Tom speaks about Celia’s pub. He says it was falling apart. The toilet was on the outside he says. The bowling would start there. He mentions Celia Neville and Jack Neville who ran it. He says it was “falling down” but that’s how pubs were like then, rough and ready and dark. He speaks about the freezing cold of the outdoor toilet. He says you can still see the wall of the old pub down where it used to be.

Tom talks about the route of the bowling. You’d start by Neville’s and he talks about landmarks along the way such as the pink wall which belonged to Barrett’s. The bridge. Maddens corner. The pump. Up Matthew Hill and the Three Sticks, up to Tiger Aherne’s, Tom adds he was a bowler. They would finish by Corcoran’s Bridge, it was all uphill and all downhill. He talks about the traffic nopw and how there are hundreds of houses up Pouladuff and there were harldly any cars back then. He says people haven’t time for things like bowling as time is at a premium.

0.35.22 - 0.41.25

Playing Rings and darts. Ma Dullea’s pub. How these pastimes are not as popular these days. Playing cards. The decline in the number of card playing teams. How in the past you could drive after a few pints. Discussion of recent road crash in Donegal. Man who he knew who lived in Donegal and who described it as a kip. Socialising in Barrack St when younger. De Lacey House on Oliver Plunket St. The Gilt Edge pub on Washington St. The Grand Parade Hotel. How then you would walk everywhere and people didn’t do cabs. Fordes pub. Bradley’s pub. Current pubs on Barrack St. Comparisons with Barrack St and Shandon St. Eugenes pub on Shandon St which was owned by Theo Cahill of the Dixies. Anthony “the Bishop” Coughlan. The Chimes bar. More discussion of Cork pubs. How he likes to support the small pubs and shops. Pat Buckley’s bar by the North Infirmary. Dennehy’s pub on the Coal Quay. The Harp bar.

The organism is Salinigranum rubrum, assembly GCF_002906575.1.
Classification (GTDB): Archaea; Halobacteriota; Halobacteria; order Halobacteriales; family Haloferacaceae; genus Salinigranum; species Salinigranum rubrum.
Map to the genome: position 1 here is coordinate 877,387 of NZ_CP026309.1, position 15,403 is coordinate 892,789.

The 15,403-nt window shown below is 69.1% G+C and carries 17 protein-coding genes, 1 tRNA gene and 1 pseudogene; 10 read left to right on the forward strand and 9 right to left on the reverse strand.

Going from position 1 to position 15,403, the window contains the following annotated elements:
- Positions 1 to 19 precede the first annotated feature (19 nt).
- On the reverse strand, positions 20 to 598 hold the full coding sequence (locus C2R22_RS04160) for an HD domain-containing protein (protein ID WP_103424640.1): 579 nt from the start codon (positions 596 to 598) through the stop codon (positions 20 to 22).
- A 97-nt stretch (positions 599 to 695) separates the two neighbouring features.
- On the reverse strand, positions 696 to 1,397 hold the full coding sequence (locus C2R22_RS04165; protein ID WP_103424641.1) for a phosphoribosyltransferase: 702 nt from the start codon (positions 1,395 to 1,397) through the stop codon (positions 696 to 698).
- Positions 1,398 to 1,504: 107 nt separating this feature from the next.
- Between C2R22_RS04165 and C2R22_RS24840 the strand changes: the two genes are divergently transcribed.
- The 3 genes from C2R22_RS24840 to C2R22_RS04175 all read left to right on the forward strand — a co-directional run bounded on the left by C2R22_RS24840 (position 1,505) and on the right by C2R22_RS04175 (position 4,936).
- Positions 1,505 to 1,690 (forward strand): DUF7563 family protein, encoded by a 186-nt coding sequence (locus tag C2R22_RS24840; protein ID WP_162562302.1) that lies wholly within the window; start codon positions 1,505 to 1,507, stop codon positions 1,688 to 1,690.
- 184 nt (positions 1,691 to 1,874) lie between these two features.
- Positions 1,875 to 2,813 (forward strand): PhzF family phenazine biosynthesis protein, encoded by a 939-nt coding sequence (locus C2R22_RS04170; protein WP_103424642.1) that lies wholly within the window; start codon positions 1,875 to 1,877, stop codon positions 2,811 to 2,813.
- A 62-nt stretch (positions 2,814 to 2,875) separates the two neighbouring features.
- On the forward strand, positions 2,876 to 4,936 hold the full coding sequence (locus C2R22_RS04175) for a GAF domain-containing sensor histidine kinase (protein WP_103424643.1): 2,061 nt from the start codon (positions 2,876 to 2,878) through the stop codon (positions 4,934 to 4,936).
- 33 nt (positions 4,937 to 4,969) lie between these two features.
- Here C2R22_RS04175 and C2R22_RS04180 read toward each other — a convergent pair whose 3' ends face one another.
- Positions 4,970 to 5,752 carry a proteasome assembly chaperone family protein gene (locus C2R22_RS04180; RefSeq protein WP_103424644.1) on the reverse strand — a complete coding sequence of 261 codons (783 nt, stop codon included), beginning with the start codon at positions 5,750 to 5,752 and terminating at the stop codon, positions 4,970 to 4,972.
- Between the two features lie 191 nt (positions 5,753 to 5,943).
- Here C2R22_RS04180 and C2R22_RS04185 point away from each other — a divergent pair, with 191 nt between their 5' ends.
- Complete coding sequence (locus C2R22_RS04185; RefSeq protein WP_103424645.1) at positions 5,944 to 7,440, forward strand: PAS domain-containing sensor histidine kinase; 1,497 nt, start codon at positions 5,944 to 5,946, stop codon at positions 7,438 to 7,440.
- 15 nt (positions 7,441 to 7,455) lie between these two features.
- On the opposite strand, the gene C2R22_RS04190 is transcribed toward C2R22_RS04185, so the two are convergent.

Tom says he plays rings and darts, his local team would be in Ma Dullea’s pub. He would be playing all over the Southside but this has also declined in popularity. He says playing cards has gone the same way. There were once sixty four cards teams but there’s only eighteen now. He says before you could just drive away in the morning after a few pints but you can’t now. There follows a discussion about a recent fatal crash in Donegal. Tom says they are mad for rallying up there. He says he knew he knew a man who lived in Donegal and who said it was a kip. Tom says when he was younger he would socialise mainly on Barrack St. He says he would also go to De Lacey House on Oliver Plunket St which was great for ballads. He also mentions the Gilt Edge pub which is now Preachers. The Grand Parade Hotel. He says you walked everywhere and that time people didn’t really do cabs. Everyone gets cabs now and he quips people have got lazy. He says he never goes into town by night now socialising. Tom says he goes these days to Fordes pub on the bottom of Barrack St. There follows a discussion about Bradleys pub on Barrack St and a barmaid called Lavinia and a discussion on who owns it. A discussion on Barrack St and its pubs follows such as the Pigalle, Tom Barry’s, the Brown Derby and Barbarella’s. Comparisons are made with Shandon St and improvements made to Barrack St. He says Shandon St has gone “cat”. A discussion on Shandon St follows and the Old Reliable and Eugene’s which Tom says was owned by Theo Cahill of the Dixies. A further discussion on Eugenes follows in which Tom speaks of a regular Anthony Coughlan known as “the Bishop”. Tom says the Chimes pub is now gone which was Dinny Donovans place. The Shandon Arms is discussed. The Wolfe Tone is mentioned as closed. Tom says the Gerard Griffin pub is open again. The Tower pub is mentioned as closed. Tom says he likes to support small pubs like small shops, you would like to see them kept open. Tom expresses surprise when James says that Pat Buckley’s pub by the North Infirmary has closed recently. Tom asks is Dennehy’s on the Coal Quay still open to which James says it is. Tom speaks more of Forde’s pub. He speaks about the Harp bar near where he lives.





0.41.28 - 0.48.05

How their aunts Kitty and Bridey would do the shopping when he was young. A small shop down Pouladuff Road. Hegarty’s Shop. How there were no supermarkets then. Corner shops that would have a book marking what you owed and you pay at the end of the month. The gasman calling around. The gas meter. Going off on a holiday once a year with the aunts. Staying in a caravan in Garretstown.